# Strictly speaking do the Hoare and Lomuto partitioning algorithms work on the same algorithm: quicksort?

For Hoare's partitioning algorithm quicksort is implemented as such

 quickSort(array, first, last)
if(last > first)
pivot = partition(array, first, last);
quickSort(array, first, pivot);
quickSort(array, pivot+1, last);


but Lomuto is

 quickSort(array, first, last)
if(last > first)
pivot = partition(array, first, last);
quickSort(array, first, pivot-1);
quickSort(array, pivot+1, last);


Notice the first one doesn't have pivot-1. Is it correct to call these two the same implementations of the quicksort algorithm? I'm having trouble rapping my head around the difference, I thought quicksort worked on the premise that after one call to it the pivot is in it's final place (so do +1 and -1 for the rest of the array) but Hoare's method doesn't seem to work like this.

The term "Quicksort" stands for this abstract algorithmic idea:

1. Pick a value $x$.
2. Partition the input into $\{y\mid y \leq x\}$ and $\{y \mid y > x\}$.
3. Recurse on the partitions (if they are non-trivial) and append the results.

You may want to generalise to multiple pivots, or create a third partition for elements equal the pivot, but mostly that's it.

There are many, many implementations. All of them are called "Quicksort", but many modify the name. See here for a discussion about the differences of these particular two variants.

• Is it correct to call something like quicksort an algorithm? If an algorithm is a detailed step by step set of instructions, there is so much variability in quicksort depending on the partitioning method used and the pivot selection method.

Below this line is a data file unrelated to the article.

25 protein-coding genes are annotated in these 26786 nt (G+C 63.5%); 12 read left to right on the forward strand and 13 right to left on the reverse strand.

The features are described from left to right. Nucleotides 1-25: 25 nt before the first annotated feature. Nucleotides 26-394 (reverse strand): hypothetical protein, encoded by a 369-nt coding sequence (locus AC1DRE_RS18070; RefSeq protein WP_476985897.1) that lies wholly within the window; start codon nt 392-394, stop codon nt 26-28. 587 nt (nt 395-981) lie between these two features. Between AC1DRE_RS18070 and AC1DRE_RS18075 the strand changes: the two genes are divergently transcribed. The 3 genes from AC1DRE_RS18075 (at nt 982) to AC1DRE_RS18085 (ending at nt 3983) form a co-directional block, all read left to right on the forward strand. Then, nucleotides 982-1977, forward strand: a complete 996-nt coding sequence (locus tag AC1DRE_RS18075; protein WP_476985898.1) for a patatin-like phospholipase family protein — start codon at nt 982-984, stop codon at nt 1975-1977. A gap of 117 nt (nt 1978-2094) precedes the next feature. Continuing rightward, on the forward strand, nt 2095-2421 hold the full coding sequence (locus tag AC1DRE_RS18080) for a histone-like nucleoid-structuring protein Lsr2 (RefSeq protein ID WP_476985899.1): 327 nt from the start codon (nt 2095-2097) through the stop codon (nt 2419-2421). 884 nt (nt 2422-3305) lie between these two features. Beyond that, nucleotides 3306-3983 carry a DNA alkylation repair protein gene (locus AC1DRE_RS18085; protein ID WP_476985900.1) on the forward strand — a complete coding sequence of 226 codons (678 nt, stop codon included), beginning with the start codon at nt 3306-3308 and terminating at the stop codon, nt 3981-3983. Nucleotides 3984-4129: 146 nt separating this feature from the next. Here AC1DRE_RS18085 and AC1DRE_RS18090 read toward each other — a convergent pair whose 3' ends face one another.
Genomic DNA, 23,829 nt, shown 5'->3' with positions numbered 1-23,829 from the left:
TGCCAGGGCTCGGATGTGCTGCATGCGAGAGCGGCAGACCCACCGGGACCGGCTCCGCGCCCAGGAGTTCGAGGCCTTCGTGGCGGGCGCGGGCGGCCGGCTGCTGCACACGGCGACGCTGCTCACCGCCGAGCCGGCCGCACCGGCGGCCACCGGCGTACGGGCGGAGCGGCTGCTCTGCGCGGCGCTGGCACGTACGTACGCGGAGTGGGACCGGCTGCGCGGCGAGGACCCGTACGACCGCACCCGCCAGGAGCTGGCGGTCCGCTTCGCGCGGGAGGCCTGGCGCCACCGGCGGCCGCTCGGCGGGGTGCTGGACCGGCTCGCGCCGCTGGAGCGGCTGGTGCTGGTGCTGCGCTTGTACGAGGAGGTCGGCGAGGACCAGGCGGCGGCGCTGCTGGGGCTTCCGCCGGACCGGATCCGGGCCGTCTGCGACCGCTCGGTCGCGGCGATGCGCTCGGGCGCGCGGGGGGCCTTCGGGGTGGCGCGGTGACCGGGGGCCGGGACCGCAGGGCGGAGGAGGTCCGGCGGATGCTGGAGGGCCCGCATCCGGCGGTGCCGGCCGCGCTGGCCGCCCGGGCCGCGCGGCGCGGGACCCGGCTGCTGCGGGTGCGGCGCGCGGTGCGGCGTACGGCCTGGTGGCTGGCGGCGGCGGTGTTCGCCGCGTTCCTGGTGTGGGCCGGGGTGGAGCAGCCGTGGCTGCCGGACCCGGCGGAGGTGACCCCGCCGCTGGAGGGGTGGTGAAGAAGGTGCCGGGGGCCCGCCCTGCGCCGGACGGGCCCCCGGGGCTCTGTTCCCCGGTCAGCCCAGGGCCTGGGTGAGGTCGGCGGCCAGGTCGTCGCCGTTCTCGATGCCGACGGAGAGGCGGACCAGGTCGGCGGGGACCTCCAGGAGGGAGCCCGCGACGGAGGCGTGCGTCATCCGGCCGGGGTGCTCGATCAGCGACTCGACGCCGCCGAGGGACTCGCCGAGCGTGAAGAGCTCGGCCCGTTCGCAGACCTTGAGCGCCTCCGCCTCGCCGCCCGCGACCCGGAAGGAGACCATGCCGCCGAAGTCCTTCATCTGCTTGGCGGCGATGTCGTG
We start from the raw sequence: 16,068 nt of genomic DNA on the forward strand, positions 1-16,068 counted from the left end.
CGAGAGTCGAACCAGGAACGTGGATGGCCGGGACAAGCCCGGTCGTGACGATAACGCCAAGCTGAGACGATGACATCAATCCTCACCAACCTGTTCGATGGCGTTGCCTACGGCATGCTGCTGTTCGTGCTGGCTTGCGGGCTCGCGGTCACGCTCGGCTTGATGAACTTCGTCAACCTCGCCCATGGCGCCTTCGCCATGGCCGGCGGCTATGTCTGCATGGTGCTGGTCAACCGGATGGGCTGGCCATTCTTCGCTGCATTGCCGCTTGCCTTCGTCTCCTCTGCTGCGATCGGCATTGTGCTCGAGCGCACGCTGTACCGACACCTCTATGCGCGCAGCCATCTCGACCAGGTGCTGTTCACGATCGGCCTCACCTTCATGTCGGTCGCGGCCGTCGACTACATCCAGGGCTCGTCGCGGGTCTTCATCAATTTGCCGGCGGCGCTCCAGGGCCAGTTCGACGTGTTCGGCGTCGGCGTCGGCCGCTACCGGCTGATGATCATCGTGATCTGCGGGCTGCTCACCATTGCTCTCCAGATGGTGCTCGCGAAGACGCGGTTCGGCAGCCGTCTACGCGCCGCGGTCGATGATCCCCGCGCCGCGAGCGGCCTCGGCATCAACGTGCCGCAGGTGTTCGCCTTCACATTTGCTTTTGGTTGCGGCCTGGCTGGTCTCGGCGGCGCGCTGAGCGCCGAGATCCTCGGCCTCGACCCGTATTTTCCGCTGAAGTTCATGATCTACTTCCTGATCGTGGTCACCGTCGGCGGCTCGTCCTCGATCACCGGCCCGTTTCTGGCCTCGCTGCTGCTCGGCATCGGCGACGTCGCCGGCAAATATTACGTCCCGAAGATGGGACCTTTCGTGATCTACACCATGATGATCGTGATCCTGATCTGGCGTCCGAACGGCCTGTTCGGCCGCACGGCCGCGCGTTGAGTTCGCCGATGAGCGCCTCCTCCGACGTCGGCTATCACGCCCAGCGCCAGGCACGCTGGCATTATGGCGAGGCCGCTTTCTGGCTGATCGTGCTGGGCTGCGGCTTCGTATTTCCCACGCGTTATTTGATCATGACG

– user20767
Commented Aug 11, 2014 at 21:40
• @Celeritas Well, all variants output the exact same thing, don't they? So, arguably, the description is precise enough -- to describe the algorithm, not its execution "on the metal". Also, there is no general consensus on the necessary level of detail; from what you'll find in mathematics lectures over CS-style pseudocode used in analysis all the way to "real" code or even machine code, every form has its use. See here for an example. Commented Aug 11, 2014 at 22:17
• Disclaimer: different variants may output different things if we sort complex data with duplicate sorting keys; in particular, Quicksort is (usually) not stable. My earlier comment had pairwise distinct sorting keys resp. indistinguishable duplicate elements in mind. Commented Aug 12, 2014 at 5:51
• Just because two programs output the same thing certainly does not mean they use the same algorithm. I guess what you're saying is the definition of algorithm is itself not strictly defined?
– user20767
Commented Aug 12, 2014 at 8:51
• You might prefer to call quicksort a family of algorithms but fussing over exactly what words to use isn't very productive. Commented Aug 12, 2014 at 9:02